Glee: Fall's Savior or Lame High School Musical Clone?
You may have seen over 75,000 posters for tonight's new episode of Glee, or watched the TV ads calling Fox's show "the most loved comedy" of the season. Because 30 Rock we just respect, right? With its clever scripts, incredible characters, and un-condescending tone? Meanwhile, Glee, with its predictable plots, stock characters, and iTunes-ready playlist, is "lovable" because it tends to our last-picked-for-Dodgeball inner child. It just sings! It's the new "Seasons of Love"! How do you measure, measure a year? Hopefully not by setting your clock to this show. Because it's actually embarrassing. An offensive, awkward song clip after the jump.
Here's the cast's rendition of "Gold Digger," which doesn't sound like a casual glee club rehearsal. In fact, it sounds like they're in a recording studio and abandoning the show's homespun vibe entirely. It also sounds like they forgot to mention the word that Kanye rhymed with "digger." Context clues indicate it doesn't strike the right note for "feel good comedy." Get down, white teacher, go on, get down!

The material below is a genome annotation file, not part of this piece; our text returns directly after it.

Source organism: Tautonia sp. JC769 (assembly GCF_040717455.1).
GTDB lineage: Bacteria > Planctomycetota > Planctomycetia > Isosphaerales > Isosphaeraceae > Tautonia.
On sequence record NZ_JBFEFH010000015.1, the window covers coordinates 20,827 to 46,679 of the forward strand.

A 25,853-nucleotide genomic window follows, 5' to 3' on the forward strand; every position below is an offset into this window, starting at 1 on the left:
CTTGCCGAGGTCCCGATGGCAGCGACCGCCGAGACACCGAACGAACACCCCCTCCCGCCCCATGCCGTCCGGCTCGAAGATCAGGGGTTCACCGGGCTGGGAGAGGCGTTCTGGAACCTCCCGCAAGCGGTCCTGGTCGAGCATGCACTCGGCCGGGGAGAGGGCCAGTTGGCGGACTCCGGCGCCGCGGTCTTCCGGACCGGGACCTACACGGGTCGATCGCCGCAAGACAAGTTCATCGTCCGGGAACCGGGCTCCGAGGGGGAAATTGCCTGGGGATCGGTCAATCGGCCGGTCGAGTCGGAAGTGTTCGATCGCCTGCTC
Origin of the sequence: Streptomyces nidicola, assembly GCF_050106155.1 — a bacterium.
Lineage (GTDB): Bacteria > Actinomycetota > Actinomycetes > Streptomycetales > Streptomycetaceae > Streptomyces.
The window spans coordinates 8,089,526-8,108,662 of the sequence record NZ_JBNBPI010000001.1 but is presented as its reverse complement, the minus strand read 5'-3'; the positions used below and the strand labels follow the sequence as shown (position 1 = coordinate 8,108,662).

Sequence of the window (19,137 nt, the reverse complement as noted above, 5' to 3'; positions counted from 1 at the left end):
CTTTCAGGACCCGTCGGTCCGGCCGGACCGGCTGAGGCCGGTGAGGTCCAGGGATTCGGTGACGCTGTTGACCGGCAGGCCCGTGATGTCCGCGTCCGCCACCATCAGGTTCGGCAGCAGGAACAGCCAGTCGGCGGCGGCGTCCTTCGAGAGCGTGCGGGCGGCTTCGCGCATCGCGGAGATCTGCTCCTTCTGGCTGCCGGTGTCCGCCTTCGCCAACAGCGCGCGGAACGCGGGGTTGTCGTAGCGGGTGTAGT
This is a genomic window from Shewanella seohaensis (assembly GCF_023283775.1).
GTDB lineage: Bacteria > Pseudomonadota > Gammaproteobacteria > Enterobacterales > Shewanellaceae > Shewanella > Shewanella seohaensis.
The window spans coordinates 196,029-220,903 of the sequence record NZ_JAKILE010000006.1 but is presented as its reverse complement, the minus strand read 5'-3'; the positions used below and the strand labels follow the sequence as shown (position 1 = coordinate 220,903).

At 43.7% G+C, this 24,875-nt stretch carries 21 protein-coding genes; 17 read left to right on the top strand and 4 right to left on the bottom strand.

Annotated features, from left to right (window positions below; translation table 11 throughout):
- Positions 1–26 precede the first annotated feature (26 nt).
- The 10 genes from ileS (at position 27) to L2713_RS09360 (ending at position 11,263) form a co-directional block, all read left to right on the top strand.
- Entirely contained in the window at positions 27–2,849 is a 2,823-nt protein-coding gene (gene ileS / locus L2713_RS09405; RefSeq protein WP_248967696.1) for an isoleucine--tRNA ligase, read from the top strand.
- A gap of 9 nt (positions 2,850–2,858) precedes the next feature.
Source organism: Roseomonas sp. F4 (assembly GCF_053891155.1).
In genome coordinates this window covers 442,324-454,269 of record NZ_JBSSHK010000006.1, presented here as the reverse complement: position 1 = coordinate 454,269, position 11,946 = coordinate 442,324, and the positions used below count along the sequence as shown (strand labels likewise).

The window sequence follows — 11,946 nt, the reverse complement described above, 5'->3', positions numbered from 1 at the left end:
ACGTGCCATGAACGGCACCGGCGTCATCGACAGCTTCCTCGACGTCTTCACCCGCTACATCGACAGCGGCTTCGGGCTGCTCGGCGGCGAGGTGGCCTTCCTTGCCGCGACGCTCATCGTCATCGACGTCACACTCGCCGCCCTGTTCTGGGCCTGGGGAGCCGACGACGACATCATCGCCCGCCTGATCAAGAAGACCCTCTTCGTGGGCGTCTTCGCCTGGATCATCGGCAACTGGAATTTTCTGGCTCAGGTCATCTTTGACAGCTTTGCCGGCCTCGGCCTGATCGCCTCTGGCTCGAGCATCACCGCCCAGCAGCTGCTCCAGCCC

This is sad. And that "rendition of "Don't Stop Believin'" was just as cloying and Raffi-fied, though less offensive. The main problem with Glee is that in trying to be more than the series version of High School Musical, it goes to strange, not entirely successful lengths to supersede its obvious ancestor. Reviving four-year-old rap hits with racial slurs omitted? A gym teacher who might molest kids? If Glee is going to live up to the hype it claims it gets, the show needs more than Barney-the-Dinosaur re-recordings of radio singles and jarring character turns. It needs to be funny. Based on the pilot that aired in May, even Jane Lynch isn't providing laughs.